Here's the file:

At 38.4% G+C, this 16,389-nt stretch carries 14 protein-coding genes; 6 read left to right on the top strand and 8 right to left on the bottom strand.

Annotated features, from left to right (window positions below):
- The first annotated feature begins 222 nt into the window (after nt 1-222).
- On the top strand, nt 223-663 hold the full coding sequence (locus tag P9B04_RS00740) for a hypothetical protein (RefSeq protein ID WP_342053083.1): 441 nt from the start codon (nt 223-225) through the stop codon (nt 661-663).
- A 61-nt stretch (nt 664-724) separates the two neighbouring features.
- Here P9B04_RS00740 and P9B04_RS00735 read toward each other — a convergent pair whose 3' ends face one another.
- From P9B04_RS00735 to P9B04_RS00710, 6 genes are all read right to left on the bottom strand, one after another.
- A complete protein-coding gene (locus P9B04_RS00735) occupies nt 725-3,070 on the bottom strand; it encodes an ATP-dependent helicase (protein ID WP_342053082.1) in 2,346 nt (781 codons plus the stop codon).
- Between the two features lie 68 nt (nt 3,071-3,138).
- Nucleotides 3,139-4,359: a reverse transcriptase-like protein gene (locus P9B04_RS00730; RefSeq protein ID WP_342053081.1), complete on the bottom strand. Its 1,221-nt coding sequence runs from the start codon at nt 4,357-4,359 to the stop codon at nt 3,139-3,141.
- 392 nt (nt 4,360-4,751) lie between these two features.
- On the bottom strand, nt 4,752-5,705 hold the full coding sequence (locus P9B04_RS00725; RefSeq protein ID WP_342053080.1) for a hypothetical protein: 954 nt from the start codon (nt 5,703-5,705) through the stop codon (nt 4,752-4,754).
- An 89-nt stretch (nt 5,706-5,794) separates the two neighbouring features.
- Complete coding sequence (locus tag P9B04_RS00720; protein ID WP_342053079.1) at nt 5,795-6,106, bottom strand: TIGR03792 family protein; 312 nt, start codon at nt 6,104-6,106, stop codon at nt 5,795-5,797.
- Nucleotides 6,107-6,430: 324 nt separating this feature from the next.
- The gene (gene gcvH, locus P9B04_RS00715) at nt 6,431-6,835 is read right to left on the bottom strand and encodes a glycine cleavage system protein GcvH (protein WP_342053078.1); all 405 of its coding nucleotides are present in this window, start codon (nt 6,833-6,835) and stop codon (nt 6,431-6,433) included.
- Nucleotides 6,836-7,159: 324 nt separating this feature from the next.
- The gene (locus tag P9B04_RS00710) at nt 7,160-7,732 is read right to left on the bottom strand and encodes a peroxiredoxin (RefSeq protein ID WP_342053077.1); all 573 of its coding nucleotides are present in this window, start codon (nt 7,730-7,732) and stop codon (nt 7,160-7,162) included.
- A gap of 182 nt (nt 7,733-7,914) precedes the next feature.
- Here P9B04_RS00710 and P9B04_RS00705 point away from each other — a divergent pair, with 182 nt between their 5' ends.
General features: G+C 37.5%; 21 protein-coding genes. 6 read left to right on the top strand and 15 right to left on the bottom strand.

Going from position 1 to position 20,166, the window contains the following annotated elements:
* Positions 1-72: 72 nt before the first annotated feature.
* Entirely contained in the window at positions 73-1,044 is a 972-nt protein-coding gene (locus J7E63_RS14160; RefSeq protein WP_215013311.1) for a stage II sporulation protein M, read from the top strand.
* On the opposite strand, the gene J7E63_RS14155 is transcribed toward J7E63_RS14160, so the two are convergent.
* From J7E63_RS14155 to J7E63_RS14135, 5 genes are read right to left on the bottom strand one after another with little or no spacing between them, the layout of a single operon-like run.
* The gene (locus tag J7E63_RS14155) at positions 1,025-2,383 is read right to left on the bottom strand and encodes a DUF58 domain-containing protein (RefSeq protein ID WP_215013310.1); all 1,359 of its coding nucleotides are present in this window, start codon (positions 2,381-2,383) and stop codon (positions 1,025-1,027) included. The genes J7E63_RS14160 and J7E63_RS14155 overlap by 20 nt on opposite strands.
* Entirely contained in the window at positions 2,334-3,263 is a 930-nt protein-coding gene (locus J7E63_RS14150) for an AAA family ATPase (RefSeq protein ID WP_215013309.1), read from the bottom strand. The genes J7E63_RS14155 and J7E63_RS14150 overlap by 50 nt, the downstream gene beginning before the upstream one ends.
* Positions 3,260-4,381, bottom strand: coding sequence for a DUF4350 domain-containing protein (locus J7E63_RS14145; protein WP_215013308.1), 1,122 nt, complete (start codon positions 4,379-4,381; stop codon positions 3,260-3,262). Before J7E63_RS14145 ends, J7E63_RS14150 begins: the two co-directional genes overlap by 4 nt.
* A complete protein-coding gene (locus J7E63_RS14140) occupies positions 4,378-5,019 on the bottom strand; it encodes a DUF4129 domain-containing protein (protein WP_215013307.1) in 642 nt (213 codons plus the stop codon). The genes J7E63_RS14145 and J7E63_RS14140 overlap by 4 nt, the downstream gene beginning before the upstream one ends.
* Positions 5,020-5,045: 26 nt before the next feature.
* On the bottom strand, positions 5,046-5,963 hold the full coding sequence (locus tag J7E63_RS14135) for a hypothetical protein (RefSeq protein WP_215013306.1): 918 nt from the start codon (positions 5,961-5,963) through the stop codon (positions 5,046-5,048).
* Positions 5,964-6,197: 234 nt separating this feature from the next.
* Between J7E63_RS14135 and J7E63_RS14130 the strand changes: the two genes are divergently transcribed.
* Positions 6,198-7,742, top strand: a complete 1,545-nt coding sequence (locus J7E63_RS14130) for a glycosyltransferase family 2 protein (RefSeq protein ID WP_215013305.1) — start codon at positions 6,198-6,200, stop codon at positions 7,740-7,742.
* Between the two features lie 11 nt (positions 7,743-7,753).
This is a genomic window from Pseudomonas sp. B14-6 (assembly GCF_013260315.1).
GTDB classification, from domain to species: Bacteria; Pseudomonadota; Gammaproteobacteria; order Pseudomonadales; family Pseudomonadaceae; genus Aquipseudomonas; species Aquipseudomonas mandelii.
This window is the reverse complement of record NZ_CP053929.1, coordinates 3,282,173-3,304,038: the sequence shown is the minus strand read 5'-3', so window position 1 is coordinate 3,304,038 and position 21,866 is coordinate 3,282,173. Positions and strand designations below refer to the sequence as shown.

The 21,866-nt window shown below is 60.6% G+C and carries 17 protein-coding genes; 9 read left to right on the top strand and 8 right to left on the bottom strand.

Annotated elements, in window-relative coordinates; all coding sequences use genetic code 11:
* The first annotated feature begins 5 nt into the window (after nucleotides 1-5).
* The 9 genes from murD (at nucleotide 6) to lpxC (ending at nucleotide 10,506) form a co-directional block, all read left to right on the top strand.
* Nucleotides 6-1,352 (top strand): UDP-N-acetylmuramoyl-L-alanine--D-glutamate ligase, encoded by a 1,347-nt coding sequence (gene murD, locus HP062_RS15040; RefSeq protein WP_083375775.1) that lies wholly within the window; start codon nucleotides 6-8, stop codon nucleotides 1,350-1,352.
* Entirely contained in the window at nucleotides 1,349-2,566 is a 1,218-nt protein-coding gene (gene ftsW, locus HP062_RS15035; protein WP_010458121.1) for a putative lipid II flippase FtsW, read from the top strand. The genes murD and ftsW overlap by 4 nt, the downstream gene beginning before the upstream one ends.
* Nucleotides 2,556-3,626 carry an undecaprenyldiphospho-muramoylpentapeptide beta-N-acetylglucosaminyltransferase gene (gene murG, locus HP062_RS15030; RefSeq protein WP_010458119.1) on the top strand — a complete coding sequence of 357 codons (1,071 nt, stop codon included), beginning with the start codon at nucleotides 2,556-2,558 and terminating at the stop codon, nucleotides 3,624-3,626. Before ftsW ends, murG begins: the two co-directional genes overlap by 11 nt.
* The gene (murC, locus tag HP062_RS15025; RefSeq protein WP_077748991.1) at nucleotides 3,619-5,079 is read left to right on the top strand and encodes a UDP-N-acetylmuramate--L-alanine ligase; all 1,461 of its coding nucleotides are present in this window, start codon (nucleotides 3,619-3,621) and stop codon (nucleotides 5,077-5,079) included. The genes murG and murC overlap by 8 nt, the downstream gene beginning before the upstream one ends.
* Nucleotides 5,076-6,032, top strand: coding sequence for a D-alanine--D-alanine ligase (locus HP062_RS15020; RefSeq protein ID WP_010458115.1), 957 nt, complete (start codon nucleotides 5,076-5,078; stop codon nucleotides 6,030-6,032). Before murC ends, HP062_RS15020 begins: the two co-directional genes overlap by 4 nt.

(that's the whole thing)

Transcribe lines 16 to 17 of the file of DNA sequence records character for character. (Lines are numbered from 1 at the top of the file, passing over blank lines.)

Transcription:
- The gene (gene gcvH, locus P9B04_RS00715) at nt 6,431-6,835 is read right to left on the bottom strand and encodes a glycine cleavage system protein GcvH (protein WP_342053078.1); all 405 of its coding nucleotides are present in this window, start codon (nt 6,833-6,835) and stop codon (nt 6,431-6,433) included.
- Nucleotides 6,836-7,159: 324 nt separating this feature from the next.